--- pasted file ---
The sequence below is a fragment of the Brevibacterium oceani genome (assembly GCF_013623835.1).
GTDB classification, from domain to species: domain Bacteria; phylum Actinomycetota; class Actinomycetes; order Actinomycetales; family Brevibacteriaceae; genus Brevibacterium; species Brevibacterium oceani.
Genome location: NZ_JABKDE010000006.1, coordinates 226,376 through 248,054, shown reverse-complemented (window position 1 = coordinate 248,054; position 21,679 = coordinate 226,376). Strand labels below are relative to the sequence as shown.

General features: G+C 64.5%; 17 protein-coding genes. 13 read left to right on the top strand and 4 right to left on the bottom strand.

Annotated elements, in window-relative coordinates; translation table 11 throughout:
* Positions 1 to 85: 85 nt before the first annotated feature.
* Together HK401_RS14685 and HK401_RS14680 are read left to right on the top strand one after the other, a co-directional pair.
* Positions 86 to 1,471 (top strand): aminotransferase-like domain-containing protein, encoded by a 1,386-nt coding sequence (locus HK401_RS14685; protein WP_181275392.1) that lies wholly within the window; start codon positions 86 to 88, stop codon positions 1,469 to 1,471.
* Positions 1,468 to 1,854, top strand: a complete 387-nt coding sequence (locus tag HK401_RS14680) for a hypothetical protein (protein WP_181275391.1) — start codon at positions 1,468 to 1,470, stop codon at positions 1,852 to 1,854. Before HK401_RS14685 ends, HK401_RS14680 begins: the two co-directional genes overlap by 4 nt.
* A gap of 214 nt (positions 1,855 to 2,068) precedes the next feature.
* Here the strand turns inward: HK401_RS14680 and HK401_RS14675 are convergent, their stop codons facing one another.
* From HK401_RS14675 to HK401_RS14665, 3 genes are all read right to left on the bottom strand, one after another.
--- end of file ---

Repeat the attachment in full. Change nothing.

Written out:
The sequence below is a fragment of the Brevibacterium oceani genome (assembly GCF_013623835.1).
GTDB classification, from domain to species: domain Bacteria; phylum Actinomycetota; class Actinomycetes; order Actinomycetales; family Brevibacteriaceae; genus Brevibacterium; species Brevibacterium oceani.
Genome location: NZ_JABKDE010000006.1, coordinates 226,376 through 248,054, shown reverse-complemented (window position 1 = coordinate 248,054; position 21,679 = coordinate 226,376). Strand labels below are relative to the sequence as shown.

General features: G+C 64.5%; 17 protein-coding genes. 13 read left to right on the top strand and 4 right to left on the bottom strand.

Annotated elements, in window-relative coordinates; translation table 11 throughout:
* Positions 1 to 85: 85 nt before the first annotated feature.
* Together HK401_RS14685 and HK401_RS14680 are read left to right on the top strand one after the other, a co-directional pair.
* Positions 86 to 1,471 (top strand): aminotransferase-like domain-containing protein, encoded by a 1,386-nt coding sequence (locus HK401_RS14685; protein WP_181275392.1) that lies wholly within the window; start codon positions 86 to 88, stop codon positions 1,469 to 1,471.
* Positions 1,468 to 1,854, top strand: a complete 387-nt coding sequence (locus tag HK401_RS14680) for a hypothetical protein (protein WP_181275391.1) — start codon at positions 1,468 to 1,470, stop codon at positions 1,852 to 1,854. Before HK401_RS14685 ends, HK401_RS14680 begins: the two co-directional genes overlap by 4 nt.
* A gap of 214 nt (positions 1,855 to 2,068) precedes the next feature.
* Here the strand turns inward: HK401_RS14680 and HK401_RS14675 are convergent, their stop codons facing one another.
* From HK401_RS14675 to HK401_RS14665, 3 genes are all read right to left on the bottom strand, one after another.